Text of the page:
The problem is that ethics is bigger than any body of rules, let alone a practice-driven set of rules like those that govern professional conduct. Rules are really nothing more than attempts to draw out the implications of basic principles or fundamental virtues of character in particular situations. Until we re-examine the fundamental presuppositions that shape the topic of ethics, professionalism, and morals, we will be condemned to witness professionals who justify their blameworthy antics by reference to so-called "ethical" rules, rules that virtually encourage those antics by defining them out of the realm of ethics.
Are lawyers who steal from their client trust accounts, or reveal client confidences, or do any of the other things prohibited by the Rules of Professional Conduct unethical? Probably, because most of those acts involve either fundamentally immoral actions (lying, stealing, cheating) or breaches of trust (which, I would contend, are also fundamentally immoral). But notice that I do not draw a distinction between ethics and morals -- a distinction that has crept into discussions of professional conduct and should be rejected. I think that "ethics" and "morals" refer to the same thing -- the basic principles that should guide our conduct, the basic virtues of character that good people possess. Interestingly, when pushed to develop a public statement, those who draft codes of conduct and professionalism rules agree with the identity of ethics and morals -- for they call their codes "rules of professional conduct" not "ethics rules," and they say things like "truly ethical people measure their conduct by basic moral principles."
If ethics is about anything, it is about the virtues of character that define how we should act in the world. Lawyers, like everyone else, should strive to develop those virtues. To the extent that they fail, they can be faulted for being unethical or immoral. It is those virtues that give us principles that can help guide our actions. To the extent that we want to develop a profession known for its morality -- and it seems obvious to me that we should want this -- we should demand that the members of our profession seek to develop the virtues of character of the good person. We should insist that they act on the principles of action that flow from those virtues. Serious failures to abide by those principles, or to display those virtues, should be punished. All failures should be treated as opportunities to examine the virtues and the principles, and it is there that the conversations the Court wants to encourage about professionalism can be most fruitful. But we must give up the tendency -- perhaps particularly common in a profession given to treating all of life's issues analytically -- to draw arbitrary, unjustified, strange, and awkward distinctions between morals, ethics, and professionalism.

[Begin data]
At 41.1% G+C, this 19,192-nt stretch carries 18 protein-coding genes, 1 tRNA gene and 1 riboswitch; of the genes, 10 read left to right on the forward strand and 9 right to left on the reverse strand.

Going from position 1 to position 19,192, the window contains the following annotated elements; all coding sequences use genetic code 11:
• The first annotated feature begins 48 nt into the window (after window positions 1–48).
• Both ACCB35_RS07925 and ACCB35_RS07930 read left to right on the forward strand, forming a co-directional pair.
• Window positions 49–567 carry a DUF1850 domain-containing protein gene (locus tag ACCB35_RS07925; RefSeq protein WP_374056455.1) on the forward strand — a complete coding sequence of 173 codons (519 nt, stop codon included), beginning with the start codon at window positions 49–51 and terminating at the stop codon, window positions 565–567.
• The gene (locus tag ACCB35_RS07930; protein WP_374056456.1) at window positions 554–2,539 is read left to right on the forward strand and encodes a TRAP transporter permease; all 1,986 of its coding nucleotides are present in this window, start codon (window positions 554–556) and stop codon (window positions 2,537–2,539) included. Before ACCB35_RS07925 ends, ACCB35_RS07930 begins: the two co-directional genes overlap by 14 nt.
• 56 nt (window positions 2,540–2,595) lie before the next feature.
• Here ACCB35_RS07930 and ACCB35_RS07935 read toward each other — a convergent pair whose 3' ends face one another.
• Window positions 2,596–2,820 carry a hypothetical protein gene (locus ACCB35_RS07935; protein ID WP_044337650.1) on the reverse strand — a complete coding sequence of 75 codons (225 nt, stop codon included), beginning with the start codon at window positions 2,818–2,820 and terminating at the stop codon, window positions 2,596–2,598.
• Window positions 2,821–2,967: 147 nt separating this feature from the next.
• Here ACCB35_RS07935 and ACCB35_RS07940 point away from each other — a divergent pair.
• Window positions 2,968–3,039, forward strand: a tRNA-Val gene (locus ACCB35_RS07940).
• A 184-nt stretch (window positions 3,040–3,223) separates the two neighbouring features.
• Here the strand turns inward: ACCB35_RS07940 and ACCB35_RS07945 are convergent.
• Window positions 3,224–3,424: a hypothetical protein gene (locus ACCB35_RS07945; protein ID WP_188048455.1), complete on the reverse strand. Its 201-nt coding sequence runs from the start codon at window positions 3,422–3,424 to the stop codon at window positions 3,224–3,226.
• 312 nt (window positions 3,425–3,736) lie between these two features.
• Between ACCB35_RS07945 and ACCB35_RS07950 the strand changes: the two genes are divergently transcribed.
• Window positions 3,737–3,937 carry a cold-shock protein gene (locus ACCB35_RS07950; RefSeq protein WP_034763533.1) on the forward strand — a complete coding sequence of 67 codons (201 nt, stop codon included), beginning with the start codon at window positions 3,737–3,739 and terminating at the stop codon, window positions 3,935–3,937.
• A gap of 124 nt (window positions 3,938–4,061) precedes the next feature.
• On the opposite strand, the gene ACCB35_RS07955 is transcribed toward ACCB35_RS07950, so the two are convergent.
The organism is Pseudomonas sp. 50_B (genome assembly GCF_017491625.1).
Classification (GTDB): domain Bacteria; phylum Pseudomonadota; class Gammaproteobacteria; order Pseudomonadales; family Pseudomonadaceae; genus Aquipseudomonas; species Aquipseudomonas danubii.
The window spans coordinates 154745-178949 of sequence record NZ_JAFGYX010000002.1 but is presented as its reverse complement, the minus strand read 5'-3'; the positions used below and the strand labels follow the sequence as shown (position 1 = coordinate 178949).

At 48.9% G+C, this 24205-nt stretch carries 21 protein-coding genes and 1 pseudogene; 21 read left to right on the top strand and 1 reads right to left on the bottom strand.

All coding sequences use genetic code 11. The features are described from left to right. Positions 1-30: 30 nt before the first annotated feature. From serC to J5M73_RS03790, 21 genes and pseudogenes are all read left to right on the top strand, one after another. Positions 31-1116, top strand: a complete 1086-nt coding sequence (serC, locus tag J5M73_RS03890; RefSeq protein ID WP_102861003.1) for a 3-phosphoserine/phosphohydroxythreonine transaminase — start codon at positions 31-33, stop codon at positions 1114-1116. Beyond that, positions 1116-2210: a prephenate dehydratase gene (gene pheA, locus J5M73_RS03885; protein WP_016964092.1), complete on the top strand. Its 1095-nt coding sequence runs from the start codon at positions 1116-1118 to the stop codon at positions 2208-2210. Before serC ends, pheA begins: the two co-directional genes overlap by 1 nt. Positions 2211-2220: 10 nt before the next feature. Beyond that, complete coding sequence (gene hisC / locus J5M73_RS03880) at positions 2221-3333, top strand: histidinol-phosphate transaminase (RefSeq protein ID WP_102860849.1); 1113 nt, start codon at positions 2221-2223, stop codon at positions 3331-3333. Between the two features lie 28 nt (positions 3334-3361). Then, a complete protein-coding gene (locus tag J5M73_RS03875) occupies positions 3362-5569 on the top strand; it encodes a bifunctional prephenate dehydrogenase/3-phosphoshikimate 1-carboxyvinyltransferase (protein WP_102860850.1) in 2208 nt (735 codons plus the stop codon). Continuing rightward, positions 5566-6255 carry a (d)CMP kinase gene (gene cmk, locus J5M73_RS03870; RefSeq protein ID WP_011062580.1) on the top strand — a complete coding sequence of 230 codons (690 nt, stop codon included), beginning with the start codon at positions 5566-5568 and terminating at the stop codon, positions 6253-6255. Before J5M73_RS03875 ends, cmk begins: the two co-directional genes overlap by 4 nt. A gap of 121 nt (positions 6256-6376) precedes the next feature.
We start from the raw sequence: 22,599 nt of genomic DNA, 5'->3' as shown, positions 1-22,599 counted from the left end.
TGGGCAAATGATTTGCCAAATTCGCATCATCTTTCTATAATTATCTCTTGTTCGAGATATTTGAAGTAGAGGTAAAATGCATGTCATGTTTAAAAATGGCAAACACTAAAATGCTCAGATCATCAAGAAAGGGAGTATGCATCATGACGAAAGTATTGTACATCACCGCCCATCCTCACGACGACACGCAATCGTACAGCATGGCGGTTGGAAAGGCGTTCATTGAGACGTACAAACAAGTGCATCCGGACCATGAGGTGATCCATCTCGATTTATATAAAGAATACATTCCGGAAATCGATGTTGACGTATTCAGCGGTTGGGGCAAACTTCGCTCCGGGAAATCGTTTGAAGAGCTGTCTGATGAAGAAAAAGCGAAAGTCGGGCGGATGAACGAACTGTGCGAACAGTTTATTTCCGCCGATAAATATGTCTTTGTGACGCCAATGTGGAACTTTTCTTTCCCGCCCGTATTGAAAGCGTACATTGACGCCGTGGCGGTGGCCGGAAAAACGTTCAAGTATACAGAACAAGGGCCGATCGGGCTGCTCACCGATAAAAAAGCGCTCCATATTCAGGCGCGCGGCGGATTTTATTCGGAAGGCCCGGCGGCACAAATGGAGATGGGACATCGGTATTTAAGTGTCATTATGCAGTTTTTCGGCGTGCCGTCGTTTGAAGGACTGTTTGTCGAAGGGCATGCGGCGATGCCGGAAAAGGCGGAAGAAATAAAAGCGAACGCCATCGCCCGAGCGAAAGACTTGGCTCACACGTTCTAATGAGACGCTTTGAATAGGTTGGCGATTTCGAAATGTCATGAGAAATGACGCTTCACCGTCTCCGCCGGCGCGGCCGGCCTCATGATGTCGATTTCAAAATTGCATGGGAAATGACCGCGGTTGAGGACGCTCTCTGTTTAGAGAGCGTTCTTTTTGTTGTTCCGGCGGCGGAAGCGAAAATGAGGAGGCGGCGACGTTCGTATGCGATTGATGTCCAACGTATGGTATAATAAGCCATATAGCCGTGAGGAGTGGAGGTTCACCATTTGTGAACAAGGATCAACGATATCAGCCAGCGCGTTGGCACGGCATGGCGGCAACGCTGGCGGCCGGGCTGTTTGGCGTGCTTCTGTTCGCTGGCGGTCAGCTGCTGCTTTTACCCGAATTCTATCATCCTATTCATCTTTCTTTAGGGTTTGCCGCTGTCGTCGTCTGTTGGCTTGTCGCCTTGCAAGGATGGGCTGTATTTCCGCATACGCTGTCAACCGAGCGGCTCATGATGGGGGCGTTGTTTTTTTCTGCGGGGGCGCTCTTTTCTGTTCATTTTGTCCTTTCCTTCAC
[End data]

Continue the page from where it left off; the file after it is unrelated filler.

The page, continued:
Truly professional lawyers are good people, and evince the virtues and seek always to act according to the principles characteristic of good people. Codes of conduct for professionals must be consistent with morals. They do not chart out a separate territory; they merely look at the same territory through the eyes of people whose work creates specific sorts of situations and raises specific sorts of questions. Codes of conduct apply the virtues of character to specific issues that pop up in professional practice. Professionalism is not something apart from, or even distinguishable from, ethics or morals -- it is the same thing. Nor is it apart from, or distinguishable from, good professional conduct -- it is the same thing. The conversation we should have is about what it means to be a good person. And if we are serious about wanting professionals who are "truly ethical people," we must be willing to punish those who refuse to do so by refusing to let them join or continue as members of a truly ethical profession.